What are the Causes Effects and Solutions of Water Scarcity?
Water covers 70% of our planet, and it's easy to think that it will always be plentiful. But the water we drink, bathe in, irrigate our fields is freshwater and is incredibly rare. Only 3% of the world's water is fresh water, and two-thirds of that is stored in frozen glaciers or otherwise unsuitable for our use.
As a result, around 1.1 billion people worldwide do not have access to water, and a total of 2.7 billion people experience water scarcity for at least one month of the year. Inadequate water treatment is also a problem for 2.4 billion people. Therefore, they are exposed to diseases such as cholera and typhoid and other water-borne diseases. 2 million people, mostly children, die each year from diarrheal diseases alone.
Many of the water systems that allow ecosystems to thrive and feed a growing human population have become problematic. Over the years, rivers, lakes and groundwater become dry or unusable from dirt. More than half of the world's wetlands have disappeared. Agriculture consumes much more water from other sources and wastes much of it due to inefficiencies and improper irrigation methods. Climate change is changing weather and water patterns around the world, causing famine and drought in some regions and floods in others. We have started to see this a lot in our country in recent years.
At the current rate of consumption, this situation will only get worse. By 2025, two-thirds of the world's population may face water scarcity. As a result, ecosystems around the world will suffer even more problems.
Scarcity of water can mean scarcity in availability due to physical scarcity, or shortage of access due to the inability of institutions to maintain a steady supply or lack of adequate infrastructure.
Water scarcity is already affecting every continent. Water use is growing globally at more than double the rate of population growth in the last century, and an increasing number of regions are reaching the limit at which water services can be provided sustainably, particularly in arid regions.
Water shortages will increase further as rapidly growing urban areas put heavy pressure on neighboring water resources. Climate change and bio-energy demands are also expected to strengthen the already complex relationship between World development and water demand.
There is no global water scarcity, but every country and region urgently needs to address the critical problems posed by water shortages. Water should be treated as a scarce resource, with a much stronger focus on managing demand. Integrated water resource management provides a broad framework for governments to align their water use patterns with the needs and demands of different users, including the environment.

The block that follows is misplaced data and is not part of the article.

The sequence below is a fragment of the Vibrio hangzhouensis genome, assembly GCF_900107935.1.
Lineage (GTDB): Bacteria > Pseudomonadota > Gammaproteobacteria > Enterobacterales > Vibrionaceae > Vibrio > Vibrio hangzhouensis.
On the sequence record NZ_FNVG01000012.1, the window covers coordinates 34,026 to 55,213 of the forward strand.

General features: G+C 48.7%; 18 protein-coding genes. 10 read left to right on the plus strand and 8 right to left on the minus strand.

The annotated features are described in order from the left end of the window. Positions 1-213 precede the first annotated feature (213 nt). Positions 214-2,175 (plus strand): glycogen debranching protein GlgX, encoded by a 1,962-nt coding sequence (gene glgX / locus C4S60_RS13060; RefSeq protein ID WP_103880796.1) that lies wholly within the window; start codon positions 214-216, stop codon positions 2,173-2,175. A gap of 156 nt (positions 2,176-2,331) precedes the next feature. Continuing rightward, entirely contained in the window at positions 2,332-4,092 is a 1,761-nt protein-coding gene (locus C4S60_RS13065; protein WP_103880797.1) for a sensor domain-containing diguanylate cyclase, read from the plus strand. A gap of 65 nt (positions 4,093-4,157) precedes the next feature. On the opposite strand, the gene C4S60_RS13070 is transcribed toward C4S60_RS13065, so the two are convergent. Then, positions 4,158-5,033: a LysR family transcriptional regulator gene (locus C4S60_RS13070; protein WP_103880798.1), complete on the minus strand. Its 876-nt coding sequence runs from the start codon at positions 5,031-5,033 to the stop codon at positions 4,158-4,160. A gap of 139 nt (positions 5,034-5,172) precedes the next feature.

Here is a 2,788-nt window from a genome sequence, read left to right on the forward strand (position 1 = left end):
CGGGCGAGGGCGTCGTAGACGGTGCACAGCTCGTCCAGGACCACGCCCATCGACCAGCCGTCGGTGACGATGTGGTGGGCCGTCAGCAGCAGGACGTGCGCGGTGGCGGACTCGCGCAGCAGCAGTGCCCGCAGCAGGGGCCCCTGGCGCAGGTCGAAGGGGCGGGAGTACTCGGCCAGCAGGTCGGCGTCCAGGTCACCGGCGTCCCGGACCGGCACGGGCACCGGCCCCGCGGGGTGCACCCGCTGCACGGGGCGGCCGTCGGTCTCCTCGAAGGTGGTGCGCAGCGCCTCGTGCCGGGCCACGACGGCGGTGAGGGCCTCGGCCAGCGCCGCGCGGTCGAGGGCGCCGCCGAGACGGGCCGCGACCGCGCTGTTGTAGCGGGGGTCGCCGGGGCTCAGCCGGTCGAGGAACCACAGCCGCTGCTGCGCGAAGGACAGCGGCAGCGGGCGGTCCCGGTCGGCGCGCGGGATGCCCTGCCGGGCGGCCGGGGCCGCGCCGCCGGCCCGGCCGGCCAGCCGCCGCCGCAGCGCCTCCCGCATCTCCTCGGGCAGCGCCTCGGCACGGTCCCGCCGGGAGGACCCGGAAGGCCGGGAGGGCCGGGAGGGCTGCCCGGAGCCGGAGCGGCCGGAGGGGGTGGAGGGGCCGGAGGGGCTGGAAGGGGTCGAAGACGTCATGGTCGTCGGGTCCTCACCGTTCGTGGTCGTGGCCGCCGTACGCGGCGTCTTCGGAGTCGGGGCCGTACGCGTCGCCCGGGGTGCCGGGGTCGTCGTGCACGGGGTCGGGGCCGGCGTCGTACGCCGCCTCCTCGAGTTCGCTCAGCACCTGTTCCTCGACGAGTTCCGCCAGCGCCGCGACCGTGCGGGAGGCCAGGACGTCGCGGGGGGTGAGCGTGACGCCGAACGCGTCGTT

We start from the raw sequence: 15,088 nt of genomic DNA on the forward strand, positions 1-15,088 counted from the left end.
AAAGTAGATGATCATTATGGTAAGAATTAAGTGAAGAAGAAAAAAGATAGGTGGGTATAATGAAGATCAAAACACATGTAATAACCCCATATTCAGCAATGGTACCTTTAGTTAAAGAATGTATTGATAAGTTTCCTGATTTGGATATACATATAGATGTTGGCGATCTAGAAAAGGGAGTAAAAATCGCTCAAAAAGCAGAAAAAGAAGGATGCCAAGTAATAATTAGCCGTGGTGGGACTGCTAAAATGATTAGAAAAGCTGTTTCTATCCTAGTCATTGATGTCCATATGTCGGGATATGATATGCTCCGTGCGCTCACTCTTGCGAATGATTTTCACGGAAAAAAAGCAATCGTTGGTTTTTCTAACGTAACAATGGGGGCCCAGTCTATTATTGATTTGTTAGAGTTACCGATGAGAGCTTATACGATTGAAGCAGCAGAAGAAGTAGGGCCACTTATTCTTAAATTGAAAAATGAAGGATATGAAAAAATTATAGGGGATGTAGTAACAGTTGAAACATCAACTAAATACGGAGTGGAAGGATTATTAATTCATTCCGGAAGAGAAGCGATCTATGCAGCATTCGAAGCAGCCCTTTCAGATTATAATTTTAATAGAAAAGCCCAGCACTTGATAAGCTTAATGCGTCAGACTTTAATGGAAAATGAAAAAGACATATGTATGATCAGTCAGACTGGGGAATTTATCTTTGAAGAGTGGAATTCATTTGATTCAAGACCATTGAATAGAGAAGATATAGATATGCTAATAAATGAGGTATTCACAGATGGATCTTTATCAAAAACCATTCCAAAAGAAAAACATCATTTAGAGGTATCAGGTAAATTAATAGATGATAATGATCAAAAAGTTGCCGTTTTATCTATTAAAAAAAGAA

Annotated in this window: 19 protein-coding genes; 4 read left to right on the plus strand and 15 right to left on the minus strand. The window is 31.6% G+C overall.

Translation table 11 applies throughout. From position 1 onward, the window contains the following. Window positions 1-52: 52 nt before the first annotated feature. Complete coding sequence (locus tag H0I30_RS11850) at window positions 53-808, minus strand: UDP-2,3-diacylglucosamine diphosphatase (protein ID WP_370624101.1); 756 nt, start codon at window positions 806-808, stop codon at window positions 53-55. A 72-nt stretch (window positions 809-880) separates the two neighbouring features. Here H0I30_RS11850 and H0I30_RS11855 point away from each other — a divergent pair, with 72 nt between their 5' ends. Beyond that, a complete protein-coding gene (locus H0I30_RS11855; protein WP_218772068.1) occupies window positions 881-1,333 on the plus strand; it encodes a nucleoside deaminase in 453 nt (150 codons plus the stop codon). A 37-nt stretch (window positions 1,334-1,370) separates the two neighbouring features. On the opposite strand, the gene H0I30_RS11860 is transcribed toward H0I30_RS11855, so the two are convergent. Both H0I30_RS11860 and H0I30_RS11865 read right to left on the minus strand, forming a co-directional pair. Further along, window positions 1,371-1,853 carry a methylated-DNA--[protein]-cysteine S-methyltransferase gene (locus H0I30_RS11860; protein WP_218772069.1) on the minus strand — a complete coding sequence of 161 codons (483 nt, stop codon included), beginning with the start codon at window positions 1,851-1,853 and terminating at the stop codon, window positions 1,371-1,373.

Some Numerical Facts
-Of all water withdrawals, 72% is used by agriculture, 16% by municipalities, households and services, and 12% by industries. (BM-Water 2021)
-A region is said to have a "water shortage" when it draws 25% or more of its renewable freshwater resources. Five of the 11 regions have water stress values above 25% (the unit that indicates the level of drinking and utility water supplied from fresh water), two have high water stress and one have extreme water stress. (BM-Water 2021)
-2.3 billion people live in water-stressed countries, of which 733 million live in high and critically water-stressed countries. (BM-Water 2021)
-3.2 billion people live in high to very water scarce agricultural areas, of which 1.2 billion – roughly one-sixth of the world's population – live in severely water-scarce agricultural areas. (FAO, 2020)
-Today, 1.42 billion people, including 450 million children, live in areas with high or extremely high water sensitivity. (UNICEF, 2021)
-Nearly 4 billion people, representing about two-thirds of the global population, experience severe water scarcity for at least one month of the year (Mekonnen and Hoekstra, 2016)
-By 2030, 700 million people worldwide could be displaced by intense water scarcity. (Global Water Institute, 2013)
-Almost half of the global population already lives in areas with potential water scarcity for at least one month a year, and this could increase to 4.8-5.7 billion by 2050. About 73% of affected people live in Asia (69% by 2050). (Burek et al., 2016)